For their part, Republicans accuse companies of suppressing free speech by censoring conservative voices — above all former President Donald J. Trump, who was banned from Facebook and Twitter after the riots on Capitol Hill on January 6 last year. With little agreement on the problem, even less on a solution.
Whether Mr Obama’s campaign can sway the debate remains to be seen. While he is not seeking to endorse a single solution or a specific piece of legislation, he hopes to attract common ground across the political spectrum.
Jason Goldman, a former Twitter, Blogger and Medium CEO who served as the first White House digital chief under Mr. Obama and continues to mentor him.
“There is a potential reason to believe that a good path emerges from some of the mess we are in,” he added.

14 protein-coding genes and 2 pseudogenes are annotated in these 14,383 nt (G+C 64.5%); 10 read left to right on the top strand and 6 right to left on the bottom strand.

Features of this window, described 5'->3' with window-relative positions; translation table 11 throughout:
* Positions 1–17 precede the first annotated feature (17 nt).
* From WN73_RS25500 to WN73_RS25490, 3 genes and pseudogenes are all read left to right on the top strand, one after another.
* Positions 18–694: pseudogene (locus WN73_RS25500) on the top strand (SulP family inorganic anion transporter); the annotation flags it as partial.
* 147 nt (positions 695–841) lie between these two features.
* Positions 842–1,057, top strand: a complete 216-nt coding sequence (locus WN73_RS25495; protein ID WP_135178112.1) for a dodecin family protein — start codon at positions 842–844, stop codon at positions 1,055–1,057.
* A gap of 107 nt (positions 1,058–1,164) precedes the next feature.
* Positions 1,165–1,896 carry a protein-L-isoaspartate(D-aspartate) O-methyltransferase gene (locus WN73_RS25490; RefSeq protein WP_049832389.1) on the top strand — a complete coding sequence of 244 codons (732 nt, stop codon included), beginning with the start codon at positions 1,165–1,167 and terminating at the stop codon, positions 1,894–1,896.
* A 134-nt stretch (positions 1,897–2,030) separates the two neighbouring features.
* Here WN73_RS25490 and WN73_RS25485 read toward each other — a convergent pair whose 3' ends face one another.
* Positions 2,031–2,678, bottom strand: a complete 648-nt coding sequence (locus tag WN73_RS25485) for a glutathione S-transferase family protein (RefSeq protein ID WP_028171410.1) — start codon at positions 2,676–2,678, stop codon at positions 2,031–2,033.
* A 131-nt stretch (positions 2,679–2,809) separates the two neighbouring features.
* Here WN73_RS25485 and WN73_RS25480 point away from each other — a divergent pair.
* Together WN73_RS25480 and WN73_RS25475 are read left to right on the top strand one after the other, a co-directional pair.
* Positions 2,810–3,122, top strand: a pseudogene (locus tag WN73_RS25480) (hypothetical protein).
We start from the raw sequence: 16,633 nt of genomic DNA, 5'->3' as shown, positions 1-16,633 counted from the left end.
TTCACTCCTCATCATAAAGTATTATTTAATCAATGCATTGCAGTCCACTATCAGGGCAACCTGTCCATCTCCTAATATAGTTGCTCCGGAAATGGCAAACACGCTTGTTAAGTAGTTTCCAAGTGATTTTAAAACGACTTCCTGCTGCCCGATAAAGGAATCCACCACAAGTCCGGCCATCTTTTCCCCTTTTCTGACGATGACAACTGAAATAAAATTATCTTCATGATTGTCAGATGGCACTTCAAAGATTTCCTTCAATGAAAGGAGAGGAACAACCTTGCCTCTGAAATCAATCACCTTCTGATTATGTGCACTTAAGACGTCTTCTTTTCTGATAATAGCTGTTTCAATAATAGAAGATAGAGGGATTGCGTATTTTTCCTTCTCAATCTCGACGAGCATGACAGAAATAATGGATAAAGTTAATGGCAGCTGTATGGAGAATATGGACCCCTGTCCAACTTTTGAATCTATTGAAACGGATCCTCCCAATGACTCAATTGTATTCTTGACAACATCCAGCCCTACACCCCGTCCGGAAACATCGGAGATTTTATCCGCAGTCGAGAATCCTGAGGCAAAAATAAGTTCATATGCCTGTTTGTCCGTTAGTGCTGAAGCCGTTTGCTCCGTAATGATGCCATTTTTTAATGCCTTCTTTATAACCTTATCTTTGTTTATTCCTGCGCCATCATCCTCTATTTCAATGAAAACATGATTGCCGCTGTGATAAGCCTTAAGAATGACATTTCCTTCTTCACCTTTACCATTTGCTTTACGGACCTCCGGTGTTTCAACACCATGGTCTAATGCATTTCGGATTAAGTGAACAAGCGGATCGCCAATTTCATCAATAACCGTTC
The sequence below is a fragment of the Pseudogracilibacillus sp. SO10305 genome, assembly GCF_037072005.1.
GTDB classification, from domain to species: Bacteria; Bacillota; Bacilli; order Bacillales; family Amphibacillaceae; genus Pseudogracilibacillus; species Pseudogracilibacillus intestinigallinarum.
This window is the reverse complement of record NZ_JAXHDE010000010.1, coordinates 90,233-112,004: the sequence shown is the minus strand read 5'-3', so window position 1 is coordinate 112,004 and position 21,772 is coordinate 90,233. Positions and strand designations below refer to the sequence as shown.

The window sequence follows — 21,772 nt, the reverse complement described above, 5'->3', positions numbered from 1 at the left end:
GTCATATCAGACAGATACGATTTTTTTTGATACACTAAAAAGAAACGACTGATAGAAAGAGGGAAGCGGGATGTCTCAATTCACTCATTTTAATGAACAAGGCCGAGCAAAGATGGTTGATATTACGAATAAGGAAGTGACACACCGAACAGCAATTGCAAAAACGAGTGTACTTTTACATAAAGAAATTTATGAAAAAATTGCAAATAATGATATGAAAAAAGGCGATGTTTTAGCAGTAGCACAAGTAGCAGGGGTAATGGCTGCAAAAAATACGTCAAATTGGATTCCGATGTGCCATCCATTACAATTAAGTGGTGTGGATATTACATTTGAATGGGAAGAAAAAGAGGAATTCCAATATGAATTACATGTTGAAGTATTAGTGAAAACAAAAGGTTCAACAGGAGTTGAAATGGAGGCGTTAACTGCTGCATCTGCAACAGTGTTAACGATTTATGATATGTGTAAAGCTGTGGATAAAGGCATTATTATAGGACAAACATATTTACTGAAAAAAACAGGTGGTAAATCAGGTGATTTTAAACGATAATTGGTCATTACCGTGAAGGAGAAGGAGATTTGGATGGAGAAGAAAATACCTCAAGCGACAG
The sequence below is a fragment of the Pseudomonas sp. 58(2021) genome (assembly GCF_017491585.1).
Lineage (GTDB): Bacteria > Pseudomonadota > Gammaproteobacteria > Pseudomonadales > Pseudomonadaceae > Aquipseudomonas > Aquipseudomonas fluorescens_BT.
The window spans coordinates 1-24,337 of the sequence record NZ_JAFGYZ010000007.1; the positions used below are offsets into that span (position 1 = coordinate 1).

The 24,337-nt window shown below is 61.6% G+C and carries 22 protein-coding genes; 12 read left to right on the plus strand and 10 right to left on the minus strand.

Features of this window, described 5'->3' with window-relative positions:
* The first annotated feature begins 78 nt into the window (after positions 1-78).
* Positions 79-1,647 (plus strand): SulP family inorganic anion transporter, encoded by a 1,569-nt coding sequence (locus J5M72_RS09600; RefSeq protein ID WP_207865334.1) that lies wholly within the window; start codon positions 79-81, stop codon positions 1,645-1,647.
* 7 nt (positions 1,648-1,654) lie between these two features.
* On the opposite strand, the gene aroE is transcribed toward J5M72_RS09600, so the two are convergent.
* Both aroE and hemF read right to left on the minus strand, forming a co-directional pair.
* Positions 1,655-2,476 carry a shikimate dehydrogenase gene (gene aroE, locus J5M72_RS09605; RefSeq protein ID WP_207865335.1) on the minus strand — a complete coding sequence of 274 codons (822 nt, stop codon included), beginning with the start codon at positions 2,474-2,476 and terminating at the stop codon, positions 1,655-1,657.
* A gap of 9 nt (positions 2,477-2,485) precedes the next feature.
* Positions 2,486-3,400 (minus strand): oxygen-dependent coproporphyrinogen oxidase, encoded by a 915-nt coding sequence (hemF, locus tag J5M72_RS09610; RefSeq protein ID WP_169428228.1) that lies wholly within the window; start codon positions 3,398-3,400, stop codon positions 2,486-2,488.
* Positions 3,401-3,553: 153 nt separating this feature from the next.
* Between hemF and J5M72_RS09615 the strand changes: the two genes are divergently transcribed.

As an apostle of the dangers of disinformation, Mr. Obama can be an imperfect messenger. He was the first presidential candidate to inherit the power of social media in 2008 but then, as president, he didn’t interfere very much when the dark side of it – propaganda of lies, extremism, racism and violence – became evident at home and abroad.
“I see it happening – and that’s the extent to which disinformation, disinformation, disinformation has been weaponized,” Obama said in Chicago, saying something. close to regret. He added, “I think I’ve underestimated the extent to which democracies are as vulnerable as they are, including our own.”
Mr. Obama, people close to him said, was plagued by misinformation after leaving office. Like many others, he re-emphasized whether he was doing enough to counter the information campaign ordered by Russian President Vladimir V. Putin to tilt the 2016 election against Hillary Rodham Clinton.